Issue: November 13, 2013

Published on November 13, 2013

Articles in this issue:

The Validation Method: A KHCA/KCAL Education Opportunity by Naomi Feil, MS

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KHCA/KCAL is proud to present Naomi Feil, MS.  She will be presenting on her famous Validation Therapy method, in Wellsville, Kansas on December 10, 2013.

What is Validation Therapy? Validation is a tested model of practice that helps older adults who experience disorientation and memory loss to reduce stress and enhance dignity and happiness. Validation accepts the older adult who mentally returns to the past. Often, his/her retreat is not a form of mental illness or disease, it is a survival technique. They return to the past to relive the good times and resolve the bad times in this final struggle to find peace.

Purpose of Validation Workshop: This workshop is designed for health and human service workers, families and volunteers who wish to learn how to communicate with older adults who experience disorientation and memory loss. Its overall objectives are to restore dignity to the older adult, to teach empathy, to increase self-awareness of one’s own aging and to apply Validation Techniques.

About the Presenter: Naomi Feil, M.S., A.C.S.W, is the developer of Validation. She was born in Munich in 1932, and grew up in the Montefiore Home for the Aged in Cleveland, Ohio, where her father was the administrator and her mother, head of the Social Service Department. After graduating with a Masters degree in Social Work from Columbia University in New York, she began working with the elderly. Between 1963 and 1980 Mrs. Feil developed Validation as a response to her dissatisfaction with traditional methods of working with older adults who experience severe disorientation. In 1982 she published her first book, Validation: The Feil Method, which was revised in 1992. Her second book, The Validation Breakthrough, was published in 1993, and updated and revised in 2002. Mrs. Feil and her husband have made many films and videos about aging and Validation. Mrs. Feil is the Executive Director of the Validation Training Institute and a popular speaker in North America and Europe.

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MDS Corner with Judy Bagby, BSN

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In this week's episode of MDS Corner with Judy Bagby, BSN: Section G- Coding ADLs

  October 1, 2013 CMS posted clarification on MDS key coding items.  This week we’ll discuss how to code ADLs for section G0110.   The information being keyed in this section influences the RUG level for PPS, Managed Care, Case Mix rates and PEPPER Reports.  In the review process by payment sources this item set affects reimbursement recoupments.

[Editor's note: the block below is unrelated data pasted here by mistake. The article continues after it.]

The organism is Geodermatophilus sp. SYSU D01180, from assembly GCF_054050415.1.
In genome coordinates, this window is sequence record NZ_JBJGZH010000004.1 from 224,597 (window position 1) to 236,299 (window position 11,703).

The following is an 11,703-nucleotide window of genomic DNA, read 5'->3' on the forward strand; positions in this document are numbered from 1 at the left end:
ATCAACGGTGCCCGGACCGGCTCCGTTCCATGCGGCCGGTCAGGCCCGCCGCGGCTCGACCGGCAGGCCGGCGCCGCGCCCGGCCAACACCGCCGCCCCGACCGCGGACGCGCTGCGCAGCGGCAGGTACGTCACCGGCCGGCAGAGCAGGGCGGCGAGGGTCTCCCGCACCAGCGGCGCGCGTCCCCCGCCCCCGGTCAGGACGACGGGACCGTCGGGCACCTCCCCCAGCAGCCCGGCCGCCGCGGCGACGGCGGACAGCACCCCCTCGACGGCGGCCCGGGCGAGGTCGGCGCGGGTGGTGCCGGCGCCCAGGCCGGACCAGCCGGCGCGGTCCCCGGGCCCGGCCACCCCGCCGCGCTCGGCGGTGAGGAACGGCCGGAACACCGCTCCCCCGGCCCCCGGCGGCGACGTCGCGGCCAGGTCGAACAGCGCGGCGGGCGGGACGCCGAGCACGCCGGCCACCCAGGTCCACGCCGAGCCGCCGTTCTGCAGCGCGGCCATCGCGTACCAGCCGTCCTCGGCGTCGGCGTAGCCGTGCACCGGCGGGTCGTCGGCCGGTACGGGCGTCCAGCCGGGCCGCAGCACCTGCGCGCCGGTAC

The clarification from CMS pertains to the use of the ADL Self Performance Alogrithm found on page G-6 of the RAI Manual.  The clarification that was posted did not change how the resident ADLs were to be scored, but was a reminder of the “Rule of 3” that has been in place since the initial use of MDS 3.0.  On the MDS the look back period is 7 days.  Self -Performance measures what the resident actually did with each ADL for G0110.  The ADL question identifies the most support that staff provided over the 7 day observation period.  The staff should provide information each shift over the 7 day observation period to support the coding on the MDS and identify inconsistencies with resident needs.

   What is the Rule of 3?  This is when an ADL Self Performance activity occurs 3 or more times at any one given level.  The coder keys that level for self- performance.   But what happens when the activity occurs at more than one level?  This requires assessment to rule out incorrect staff reporting and also to identify unexplained variations in reporting resident abilities, or staff “not letting the resident perform when able.”  With the Rule of 3 “if an activity occurs 3 times at multiple levels the coder uses the most dependent area.  Exceptions are total dependence (4)-activity must require full assistance every time; and activity did not occur (8)- activity must not have occurred at all.  Example: three times extensive assist (3) and three times limited assist (2)- code extensive assist (3).”  When an activity occurs at “more than one level but not three times at any one level” follow the ADL Self Performance Alogrithm and remember if none of the Rule of 3 conditions are met you code as Supervision.   Getting staff in- put multiple times on all shifts during the 7 day observation will help to ensure correct coding,

  The RACs, MACs, Managed Care and now PEPPER are focused on the importance of the RUG level being determined by how ADL Self Performance was coded on an MDS.  Education of staff must be ongoing for accuracy in this area as it relates to payment and a cross reference to resident performance with resource needs.  The goal continues to be focused on services being provided to assist the resident with maintaining their highest level of functioning.

CMS Update- SC14-01 Caridopulmonary Resuscitation in Nursing Homes

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CMS Update on CPR in the Nursing Center:

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Relias Learning Message on Alzheimers

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An announcement from Relias Learning regarding new online training to address Alzheimer's and dementia need:

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OSHA's Revised Hazard Communication Standard

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OSHA has revised its Hazard Communication Standard to align with the United Nations Globally Harmonized System of Classification and Labeling of Chemicals.  All nursing centers and assisted living centers must train staff on this new standard by December 1, 2013.

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